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# Break-Even Point Example

Guest Author - Consuelo Herrera, CAMS, CFE

Break Even Point is the point where total sales revenues equals total costs or a point where a corporation has zero profits.

The following are concepts necessary for a break-even analysis::

• Cost: The cash or cash equivalent value sacrified for goods and services that are expected to bring current or future benefit to the organization

• Fixed Costs: Costs that, in total, are constant within the relevant range as the activity output varies.

• Fixed Costs 0%

• Variable Cost (Per Unit Cost): Costs that, in total, vary in direct proportion to changes in a cost driver

A break-even analysis is required for decision making since it is necessary to determine the sales value that will cover costs. The relationship among fixed cost, variable cost (or cost per unit), and sales price (or selling prices per unit) determines the break-even point. Fixed costs remain the same when production or sales levels change. For example, regardless of the number of units produced, the rent, insurance, property taxes in a manufacturing are the same. With variable costs the situation is different. They change as the number of units change. Typical variable costs include direct labor and direct materials. The variable cost times the number of units sold will equal the Total Variable Cost. Total Variable costs plus Fixed costs make up the total cost of production.

The formula to calculate the break-even point is: Break Even Point = Fixed Costs / (selling price-variable costs).

Ideally, a corporation should have a profit, which means that its sales calculation needs to include that variable in its forrnula: Sales = Variable Expenses + Fixed Expenses + Profit. To calculate the number of units of a product that it must sell in order to breakeven, the formula to calculate the break-even point becomes: Unit Selling Price X Number of Units Sold = (Unit Cost X Number Of Units Sold) + Fixed Costs + Profit, where X is the number of units that the corporation needs to sell to break even. For a \$10.00 X = 5 X + 150.00 + 0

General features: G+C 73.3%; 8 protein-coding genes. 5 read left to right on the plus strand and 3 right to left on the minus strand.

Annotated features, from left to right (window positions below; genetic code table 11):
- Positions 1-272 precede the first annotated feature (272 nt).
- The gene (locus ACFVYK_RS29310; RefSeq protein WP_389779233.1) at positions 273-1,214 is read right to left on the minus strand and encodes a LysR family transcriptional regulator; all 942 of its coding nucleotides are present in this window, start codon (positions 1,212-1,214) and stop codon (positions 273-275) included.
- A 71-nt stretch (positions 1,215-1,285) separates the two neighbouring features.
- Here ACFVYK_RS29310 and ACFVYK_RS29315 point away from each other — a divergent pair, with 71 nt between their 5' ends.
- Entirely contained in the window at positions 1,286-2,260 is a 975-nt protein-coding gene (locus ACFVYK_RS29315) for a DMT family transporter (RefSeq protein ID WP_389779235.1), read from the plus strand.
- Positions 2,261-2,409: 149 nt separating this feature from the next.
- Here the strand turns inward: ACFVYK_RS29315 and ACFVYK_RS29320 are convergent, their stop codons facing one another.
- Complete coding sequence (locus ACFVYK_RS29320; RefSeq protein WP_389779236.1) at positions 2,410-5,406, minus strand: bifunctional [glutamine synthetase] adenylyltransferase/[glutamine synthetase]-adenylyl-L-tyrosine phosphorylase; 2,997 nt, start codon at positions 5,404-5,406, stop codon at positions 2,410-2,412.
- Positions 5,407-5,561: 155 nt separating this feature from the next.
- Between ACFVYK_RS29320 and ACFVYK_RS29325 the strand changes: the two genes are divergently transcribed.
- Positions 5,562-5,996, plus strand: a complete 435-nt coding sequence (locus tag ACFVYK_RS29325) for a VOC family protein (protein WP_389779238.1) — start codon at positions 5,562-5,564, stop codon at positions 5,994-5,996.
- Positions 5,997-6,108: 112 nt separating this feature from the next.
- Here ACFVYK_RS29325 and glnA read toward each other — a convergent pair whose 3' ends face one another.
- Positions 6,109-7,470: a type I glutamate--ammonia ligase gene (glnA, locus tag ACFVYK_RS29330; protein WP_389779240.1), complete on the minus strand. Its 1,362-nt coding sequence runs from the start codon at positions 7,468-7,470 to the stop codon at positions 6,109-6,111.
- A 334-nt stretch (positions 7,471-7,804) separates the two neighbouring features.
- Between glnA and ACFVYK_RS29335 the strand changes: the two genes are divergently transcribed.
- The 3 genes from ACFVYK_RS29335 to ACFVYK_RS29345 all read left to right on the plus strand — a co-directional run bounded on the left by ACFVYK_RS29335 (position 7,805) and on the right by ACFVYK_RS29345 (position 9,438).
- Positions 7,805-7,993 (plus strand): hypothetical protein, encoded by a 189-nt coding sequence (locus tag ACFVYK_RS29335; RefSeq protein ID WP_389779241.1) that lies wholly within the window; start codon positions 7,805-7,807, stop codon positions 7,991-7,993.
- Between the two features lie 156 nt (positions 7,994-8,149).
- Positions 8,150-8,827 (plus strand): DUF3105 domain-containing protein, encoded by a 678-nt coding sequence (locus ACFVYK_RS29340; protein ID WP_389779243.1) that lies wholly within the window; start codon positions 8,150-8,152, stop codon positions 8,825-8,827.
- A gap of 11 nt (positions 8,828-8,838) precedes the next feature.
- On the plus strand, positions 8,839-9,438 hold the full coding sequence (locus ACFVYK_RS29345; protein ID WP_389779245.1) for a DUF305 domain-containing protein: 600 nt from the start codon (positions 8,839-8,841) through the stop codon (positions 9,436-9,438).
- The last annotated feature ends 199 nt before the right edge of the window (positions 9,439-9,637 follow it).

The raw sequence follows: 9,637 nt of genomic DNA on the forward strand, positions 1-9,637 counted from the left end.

5X= (150.00 + 0)
X = (\$150. 00 + 0) / 5
X = 30 Units.

Once the number of units is available it is easy to calculate the amount of sales to break even by multiplying the sales price of the product by the break even number of units. In this example this calculation is as follows:
Break Even Sales (Dollar Amount) = 30 Units x \$5.00 per unit
Break-Even Sales (Dollar Amount) = \$150.00

To prove it, simply do this:
Sales: 30 Units @ \$10 = \$300.00
Cost of the product 30 Units @ 5 = \$150.00
Fixed cost (rent) \$150.00
Profit: 0

Selling less that 30 units will make this company incurr in a loss. The importance of knowing the break even point is never over emphasized. This simple exercise walks you through the process.

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This content was written by Consuelo Herrera, CAMS, CFE. If you wish to use this content in any manner, you need written permission. Contact BellaOnline Administration for details.

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